Marine Scotland

When a research vessel became an aircraft carrier…for drones

July 11, 2016 by 1 Comment

Drone in flightDuring cruise 0816S, which ran from the 22nd to the 25th June, 2016, eleven marine scientists set sail from Aberdeen harbour towards the small island of Stroma in the Pentland Firth aboard MRV Scotia. The team was comprised of scientists from Marine Scotland, Aberdeen University and the Scottish Association for Marine Science (SAMS).

The cruise’s aim was to survey seabirds and sea mammals using traditional visual methods at the same time an unmanned aerial vehicle (UAV) surveyed photographically the same transects. This simultaneous surveying will allow a quantitative and qualitative comparison between both these methods. The images captured offered enough detail to discern the many up-wellings and tidal rips in this highly energetic site.

Data were also collected from one of either the multibeam echosounder or the acoustic doppler current profiler (ADCP) at all times during the cruise. The data collected from these devices will help to characterise the hydrography of the area of study and provide information on the physical events and features in the water column. These water column events can be linked with surface events photographed by the UAV. Surface water temperature and salinity records were also collected throughout the cruise.

Aerial view of the Inner Sound from the drone cameraSome of the marine species spotted were razorbills, common and black guillemots, fulmars and gannets. A small number of harbour porpoises were also identified as well as one minke whale. The cruise ended on the afternoon of the 25th June and the Scotia berthed at Scrabster harbour ready for the next trip.

It is very useful to have detailed knowledge of sensitive fauna as well as biological and physical processes of a site targeted for offshore energy development. This can help to streamline and speed up consenting of the site and prioritise considerations during construction and operation. The Inner Sound of Stroma will host the Meygen tidal site. This is the first consented tidal stream energy array site in Scotland. The findings from this survey will greatly inform the potential impacts of this development. The full tidal cycle from ebb to slack water to flow was captured in a variety of ways that have expanded the knowledge of this location.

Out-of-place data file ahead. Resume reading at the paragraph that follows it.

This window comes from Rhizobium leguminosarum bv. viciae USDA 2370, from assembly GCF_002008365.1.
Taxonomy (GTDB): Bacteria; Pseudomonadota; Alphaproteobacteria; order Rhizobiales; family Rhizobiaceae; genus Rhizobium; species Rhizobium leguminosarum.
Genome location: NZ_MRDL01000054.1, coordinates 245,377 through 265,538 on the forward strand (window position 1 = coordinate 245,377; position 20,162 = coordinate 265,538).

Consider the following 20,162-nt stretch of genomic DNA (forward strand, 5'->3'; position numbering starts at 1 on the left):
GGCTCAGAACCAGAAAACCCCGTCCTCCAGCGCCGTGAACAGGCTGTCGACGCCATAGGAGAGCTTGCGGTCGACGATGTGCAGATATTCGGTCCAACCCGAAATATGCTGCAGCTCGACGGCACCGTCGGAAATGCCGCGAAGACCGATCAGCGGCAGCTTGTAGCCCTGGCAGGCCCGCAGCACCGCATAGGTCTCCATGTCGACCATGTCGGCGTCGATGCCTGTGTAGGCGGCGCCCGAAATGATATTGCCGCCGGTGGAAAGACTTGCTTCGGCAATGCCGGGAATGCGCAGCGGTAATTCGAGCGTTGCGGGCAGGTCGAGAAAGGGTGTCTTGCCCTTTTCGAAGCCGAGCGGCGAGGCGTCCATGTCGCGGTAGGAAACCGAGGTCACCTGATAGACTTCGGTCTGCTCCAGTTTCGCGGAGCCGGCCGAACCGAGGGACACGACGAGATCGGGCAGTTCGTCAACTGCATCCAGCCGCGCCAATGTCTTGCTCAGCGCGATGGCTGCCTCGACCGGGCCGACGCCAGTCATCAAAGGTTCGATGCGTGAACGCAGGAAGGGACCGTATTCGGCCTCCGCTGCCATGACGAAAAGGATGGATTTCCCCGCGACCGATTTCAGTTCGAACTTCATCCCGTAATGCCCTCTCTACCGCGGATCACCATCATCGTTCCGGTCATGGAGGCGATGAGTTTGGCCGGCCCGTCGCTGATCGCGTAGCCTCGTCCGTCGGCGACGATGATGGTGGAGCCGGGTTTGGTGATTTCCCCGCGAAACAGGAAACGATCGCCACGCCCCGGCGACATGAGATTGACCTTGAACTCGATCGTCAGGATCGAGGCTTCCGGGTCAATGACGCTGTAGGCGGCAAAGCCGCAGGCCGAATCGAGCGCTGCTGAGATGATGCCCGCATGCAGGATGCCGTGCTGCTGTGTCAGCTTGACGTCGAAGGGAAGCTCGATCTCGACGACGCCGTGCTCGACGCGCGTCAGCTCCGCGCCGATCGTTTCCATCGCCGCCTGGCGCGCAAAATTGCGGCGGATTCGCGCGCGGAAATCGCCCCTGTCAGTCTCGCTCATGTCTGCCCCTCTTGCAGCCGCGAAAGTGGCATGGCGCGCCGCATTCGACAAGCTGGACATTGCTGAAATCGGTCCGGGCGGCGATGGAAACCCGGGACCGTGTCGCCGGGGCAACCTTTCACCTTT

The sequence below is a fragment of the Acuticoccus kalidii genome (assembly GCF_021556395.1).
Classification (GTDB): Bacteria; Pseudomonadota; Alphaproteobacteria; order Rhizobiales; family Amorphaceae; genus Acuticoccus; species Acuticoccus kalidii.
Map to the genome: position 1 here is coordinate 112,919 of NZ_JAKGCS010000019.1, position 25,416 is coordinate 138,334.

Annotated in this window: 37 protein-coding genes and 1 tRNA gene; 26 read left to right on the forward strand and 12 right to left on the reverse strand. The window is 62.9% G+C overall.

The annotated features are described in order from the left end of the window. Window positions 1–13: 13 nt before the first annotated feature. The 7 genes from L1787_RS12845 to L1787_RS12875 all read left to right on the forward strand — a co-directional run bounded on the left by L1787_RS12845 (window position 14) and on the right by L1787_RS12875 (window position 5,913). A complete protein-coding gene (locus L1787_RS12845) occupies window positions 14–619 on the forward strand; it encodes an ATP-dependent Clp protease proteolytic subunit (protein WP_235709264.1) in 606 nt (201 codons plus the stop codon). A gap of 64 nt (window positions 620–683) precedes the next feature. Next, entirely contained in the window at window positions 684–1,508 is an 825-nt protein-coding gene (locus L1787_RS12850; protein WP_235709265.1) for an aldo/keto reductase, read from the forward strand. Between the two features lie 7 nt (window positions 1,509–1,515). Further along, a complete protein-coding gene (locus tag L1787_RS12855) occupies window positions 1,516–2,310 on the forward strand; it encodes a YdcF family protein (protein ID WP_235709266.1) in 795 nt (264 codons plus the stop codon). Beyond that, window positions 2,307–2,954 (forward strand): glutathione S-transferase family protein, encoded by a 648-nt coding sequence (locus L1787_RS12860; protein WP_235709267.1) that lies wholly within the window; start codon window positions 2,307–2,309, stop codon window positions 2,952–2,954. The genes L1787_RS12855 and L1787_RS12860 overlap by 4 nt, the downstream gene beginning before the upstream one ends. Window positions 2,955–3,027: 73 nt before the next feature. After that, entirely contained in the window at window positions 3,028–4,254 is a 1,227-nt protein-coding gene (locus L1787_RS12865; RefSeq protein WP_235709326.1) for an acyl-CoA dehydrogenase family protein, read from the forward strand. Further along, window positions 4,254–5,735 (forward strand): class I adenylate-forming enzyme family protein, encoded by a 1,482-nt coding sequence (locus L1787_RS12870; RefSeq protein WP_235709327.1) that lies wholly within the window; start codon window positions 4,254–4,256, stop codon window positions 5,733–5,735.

In addition to the data collected from the Scotia itself, baseline noise was collected using sound recorders attached to drogues that were deployed from the Scotia’s small vessel. A staff member from SAMS, experienced in these techniques, completed this part of the work. Background noise from the whole tidal cycle was recorded.

Once analysed fully, the results of this survey will give a holistic picture of the entire system in the Inner Sound as well as proving if identification of seabirds and sea mammals can be done with UAV technology to a reliable standard. This trip serves to highlight Scotia’s scientific data collection versatility and her capacity for continuous work as a lot of information was generated in only three working days

There is currently a substantial amount of hype surrounding the use of drones for monitoring and investigation work. Many new companies are created each week in Scotland alone. The initial impression of the scientists staffing cruise 0816S was that this technology will be a useful addition to the scientific arsenal and will increase the amount and quality of data gathering for a variety of tasks.

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Comments

  • Emily says:

    It’s great that there’s a new way to research fauna and flora! What bothers me most though is that people don’t really care for flora and fauna… If they did, they wouldn’t let it die, they wouldn’t destroy their habitats….

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